ZH har nyligen skrivit om Kinas växande lager som en av flera indikationer på tillväxtproblem.
But the main nongovernment survey of manufacturers in China showed on Thursday that inventories of finished goods rose much faster in August than in any month since the survey began in April 2004.
Business owners who manufacture or distribute products as varied as dehumidifiers, plastic tubing for ventilation systems, solar panels, bedsheets and steel beams for false ceilings said that sales had fallen over the last year and showed little sign of recovering.
“Sales are down 50 percent from last year, and inventory is piled high,” said To Liangjian, the owner of a wholesale company distributing picture frames and cups, as he paused while playing online poker in his deserted storefront here in southeastern China.
Wu Weiqing, the manager of a faucet and sink wholesaler, said that his sales had dropped 30 percent in the last year and he has piled up extra merchandise. Yet the factory supplying him is still cranking out shiny kitchen fixtures at a fast pace.
“My supplier’s inventory is huge because he cannot cut production — he doesn’t want to miss out on sales when the demand comes back,” he said.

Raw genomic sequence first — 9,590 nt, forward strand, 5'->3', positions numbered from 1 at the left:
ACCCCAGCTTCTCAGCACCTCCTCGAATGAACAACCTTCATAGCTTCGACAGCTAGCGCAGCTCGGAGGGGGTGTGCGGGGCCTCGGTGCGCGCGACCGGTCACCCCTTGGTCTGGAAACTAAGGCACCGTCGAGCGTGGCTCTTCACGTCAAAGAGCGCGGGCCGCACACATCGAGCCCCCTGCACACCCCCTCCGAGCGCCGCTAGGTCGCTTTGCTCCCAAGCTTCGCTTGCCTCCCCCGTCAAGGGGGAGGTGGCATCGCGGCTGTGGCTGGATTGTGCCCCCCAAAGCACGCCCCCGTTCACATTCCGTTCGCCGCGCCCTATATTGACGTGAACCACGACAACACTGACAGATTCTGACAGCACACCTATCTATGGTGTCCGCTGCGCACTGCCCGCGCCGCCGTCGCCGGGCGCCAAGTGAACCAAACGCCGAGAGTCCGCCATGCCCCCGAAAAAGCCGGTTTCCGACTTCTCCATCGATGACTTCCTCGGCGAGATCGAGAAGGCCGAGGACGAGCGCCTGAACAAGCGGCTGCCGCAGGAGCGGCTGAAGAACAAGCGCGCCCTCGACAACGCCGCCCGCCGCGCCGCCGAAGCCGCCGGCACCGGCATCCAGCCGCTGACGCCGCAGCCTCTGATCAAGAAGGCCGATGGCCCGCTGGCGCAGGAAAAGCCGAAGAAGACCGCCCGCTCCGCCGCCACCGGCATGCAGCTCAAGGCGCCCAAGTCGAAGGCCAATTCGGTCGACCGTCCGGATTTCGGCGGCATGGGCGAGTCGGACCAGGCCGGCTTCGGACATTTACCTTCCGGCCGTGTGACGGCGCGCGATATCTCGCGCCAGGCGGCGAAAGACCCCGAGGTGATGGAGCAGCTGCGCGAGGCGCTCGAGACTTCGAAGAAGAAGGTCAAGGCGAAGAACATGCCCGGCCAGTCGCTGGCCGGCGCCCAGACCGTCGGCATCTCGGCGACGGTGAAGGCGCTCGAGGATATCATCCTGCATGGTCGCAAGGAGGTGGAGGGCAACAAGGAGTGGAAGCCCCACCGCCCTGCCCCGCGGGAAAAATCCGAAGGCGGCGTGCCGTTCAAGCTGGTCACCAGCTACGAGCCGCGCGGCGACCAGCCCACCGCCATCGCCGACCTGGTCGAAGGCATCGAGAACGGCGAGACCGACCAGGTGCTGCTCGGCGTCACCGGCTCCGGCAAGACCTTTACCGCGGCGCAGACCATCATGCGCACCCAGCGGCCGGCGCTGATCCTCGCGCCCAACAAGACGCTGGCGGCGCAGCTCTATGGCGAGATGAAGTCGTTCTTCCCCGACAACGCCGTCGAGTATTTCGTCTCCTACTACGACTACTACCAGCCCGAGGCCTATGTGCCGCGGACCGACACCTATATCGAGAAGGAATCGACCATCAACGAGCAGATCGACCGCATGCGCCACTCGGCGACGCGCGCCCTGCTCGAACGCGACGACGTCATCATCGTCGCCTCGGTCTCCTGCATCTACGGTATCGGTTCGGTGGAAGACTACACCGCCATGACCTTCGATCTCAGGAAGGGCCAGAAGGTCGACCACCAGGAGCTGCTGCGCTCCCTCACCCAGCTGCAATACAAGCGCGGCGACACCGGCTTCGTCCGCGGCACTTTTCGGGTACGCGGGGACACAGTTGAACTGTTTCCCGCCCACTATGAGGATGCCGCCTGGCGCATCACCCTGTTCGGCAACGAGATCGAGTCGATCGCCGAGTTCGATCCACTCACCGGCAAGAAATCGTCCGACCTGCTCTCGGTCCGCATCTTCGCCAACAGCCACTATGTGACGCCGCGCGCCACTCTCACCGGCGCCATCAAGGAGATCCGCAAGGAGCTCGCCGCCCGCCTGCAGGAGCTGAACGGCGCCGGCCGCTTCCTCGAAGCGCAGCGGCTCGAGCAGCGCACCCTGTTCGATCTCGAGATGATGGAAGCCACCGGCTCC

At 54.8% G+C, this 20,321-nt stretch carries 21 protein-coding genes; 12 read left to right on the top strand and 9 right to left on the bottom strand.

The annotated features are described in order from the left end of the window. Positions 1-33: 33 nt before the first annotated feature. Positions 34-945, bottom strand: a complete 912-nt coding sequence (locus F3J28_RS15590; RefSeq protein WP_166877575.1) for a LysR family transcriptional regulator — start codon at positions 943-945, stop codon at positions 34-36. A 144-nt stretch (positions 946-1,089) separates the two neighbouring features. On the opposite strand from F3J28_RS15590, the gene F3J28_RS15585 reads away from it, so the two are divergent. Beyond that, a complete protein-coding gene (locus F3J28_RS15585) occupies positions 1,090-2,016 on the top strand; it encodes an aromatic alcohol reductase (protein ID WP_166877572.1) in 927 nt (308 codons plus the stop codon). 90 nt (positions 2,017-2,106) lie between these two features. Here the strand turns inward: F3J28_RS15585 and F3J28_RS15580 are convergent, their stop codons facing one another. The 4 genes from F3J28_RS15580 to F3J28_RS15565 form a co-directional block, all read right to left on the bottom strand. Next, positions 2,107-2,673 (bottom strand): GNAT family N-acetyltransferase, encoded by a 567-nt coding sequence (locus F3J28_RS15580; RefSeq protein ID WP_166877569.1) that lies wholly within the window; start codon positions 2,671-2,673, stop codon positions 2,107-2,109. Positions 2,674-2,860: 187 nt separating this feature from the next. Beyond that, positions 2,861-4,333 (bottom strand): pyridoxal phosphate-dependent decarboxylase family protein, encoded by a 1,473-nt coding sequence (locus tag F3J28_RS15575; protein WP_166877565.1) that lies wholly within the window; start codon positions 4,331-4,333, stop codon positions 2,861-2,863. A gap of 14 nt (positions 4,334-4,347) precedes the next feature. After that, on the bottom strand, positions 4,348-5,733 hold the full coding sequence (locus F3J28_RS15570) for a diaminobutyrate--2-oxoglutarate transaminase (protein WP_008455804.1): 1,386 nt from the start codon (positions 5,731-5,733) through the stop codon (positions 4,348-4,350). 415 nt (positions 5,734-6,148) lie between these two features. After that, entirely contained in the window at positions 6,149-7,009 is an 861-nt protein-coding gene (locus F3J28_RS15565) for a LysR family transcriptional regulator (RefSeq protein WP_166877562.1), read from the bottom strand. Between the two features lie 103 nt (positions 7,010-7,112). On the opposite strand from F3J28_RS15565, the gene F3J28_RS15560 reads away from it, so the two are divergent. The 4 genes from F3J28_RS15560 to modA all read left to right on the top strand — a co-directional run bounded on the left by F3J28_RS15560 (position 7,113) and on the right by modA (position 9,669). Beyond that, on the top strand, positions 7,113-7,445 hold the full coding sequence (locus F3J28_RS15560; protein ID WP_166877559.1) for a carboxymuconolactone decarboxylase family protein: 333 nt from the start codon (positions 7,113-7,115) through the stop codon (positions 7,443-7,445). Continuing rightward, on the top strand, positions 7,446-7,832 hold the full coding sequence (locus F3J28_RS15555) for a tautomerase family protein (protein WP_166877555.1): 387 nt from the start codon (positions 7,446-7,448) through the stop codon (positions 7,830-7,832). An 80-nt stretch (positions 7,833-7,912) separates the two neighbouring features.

So many auto factories have opened in China in the last two years that the industry is operating at only about 65 percent of full capacity — far below the 80 percent usually needed for profitability.
Manufacturers have largely refused to cut production, and are putting heavy pressure on dealers to accept delivery of cars under their franchise agreements even though many dealers are struggling to find places to park them or ways to finance their swelling inventories. This prompted the government-controlled China Automobile Dealers Association to issue a rare appeal to automakers earlier this month.
And now readers know why in addition to everything else, we have a special place in our hearts for the "inventory" component of US GDP, which in Q2 accounted for 0.3% of the 1.5% GDP.